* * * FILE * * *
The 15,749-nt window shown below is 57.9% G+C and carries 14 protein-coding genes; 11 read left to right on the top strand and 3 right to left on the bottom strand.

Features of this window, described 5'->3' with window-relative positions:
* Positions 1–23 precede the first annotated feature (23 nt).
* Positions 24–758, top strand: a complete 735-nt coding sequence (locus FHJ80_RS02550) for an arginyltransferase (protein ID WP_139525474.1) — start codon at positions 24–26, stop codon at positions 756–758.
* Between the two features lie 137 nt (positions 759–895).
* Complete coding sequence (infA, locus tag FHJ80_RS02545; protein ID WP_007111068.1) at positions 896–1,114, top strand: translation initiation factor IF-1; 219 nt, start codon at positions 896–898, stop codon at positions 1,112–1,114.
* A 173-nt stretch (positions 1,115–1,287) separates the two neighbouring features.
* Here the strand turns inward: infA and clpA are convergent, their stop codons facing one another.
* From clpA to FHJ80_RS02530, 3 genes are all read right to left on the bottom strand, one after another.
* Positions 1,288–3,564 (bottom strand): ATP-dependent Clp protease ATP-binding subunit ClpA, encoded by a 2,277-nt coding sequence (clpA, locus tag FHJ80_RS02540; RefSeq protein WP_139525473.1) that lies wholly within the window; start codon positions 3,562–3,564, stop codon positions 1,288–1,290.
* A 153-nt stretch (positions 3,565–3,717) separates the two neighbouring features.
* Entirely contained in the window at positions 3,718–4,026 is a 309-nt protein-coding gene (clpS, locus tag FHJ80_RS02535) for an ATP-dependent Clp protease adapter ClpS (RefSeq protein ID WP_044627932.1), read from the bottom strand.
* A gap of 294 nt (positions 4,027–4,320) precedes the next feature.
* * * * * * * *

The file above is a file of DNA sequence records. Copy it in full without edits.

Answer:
The 15,749-nt window shown below is 57.9% G+C and carries 14 protein-coding genes; 11 read left to right on the top strand and 3 right to left on the bottom strand.

Features of this window, described 5'->3' with window-relative positions:
* Positions 1–23 precede the first annotated feature (23 nt).
* Positions 24–758, top strand: a complete 735-nt coding sequence (locus FHJ80_RS02550) for an arginyltransferase (protein ID WP_139525474.1) — start codon at positions 24–26, stop codon at positions 756–758.
* Between the two features lie 137 nt (positions 759–895).
* Complete coding sequence (infA, locus tag FHJ80_RS02545; protein ID WP_007111068.1) at positions 896–1,114, top strand: translation initiation factor IF-1; 219 nt, start codon at positions 896–898, stop codon at positions 1,112–1,114.
* A 173-nt stretch (positions 1,115–1,287) separates the two neighbouring features.
* Here the strand turns inward: infA and clpA are convergent, their stop codons facing one another.
* From clpA to FHJ80_RS02530, 3 genes are all read right to left on the bottom strand, one after another.
* Positions 1,288–3,564 (bottom strand): ATP-dependent Clp protease ATP-binding subunit ClpA, encoded by a 2,277-nt coding sequence (clpA, locus tag FHJ80_RS02540; RefSeq protein WP_139525473.1) that lies wholly within the window; start codon positions 3,562–3,564, stop codon positions 1,288–1,290.
* A 153-nt stretch (positions 3,565–3,717) separates the two neighbouring features.
* Entirely contained in the window at positions 3,718–4,026 is a 309-nt protein-coding gene (clpS, locus tag FHJ80_RS02535) for an ATP-dependent Clp protease adapter ClpS (RefSeq protein ID WP_044627932.1), read from the bottom strand.
* A gap of 294 nt (positions 4,027–4,320) precedes the next feature.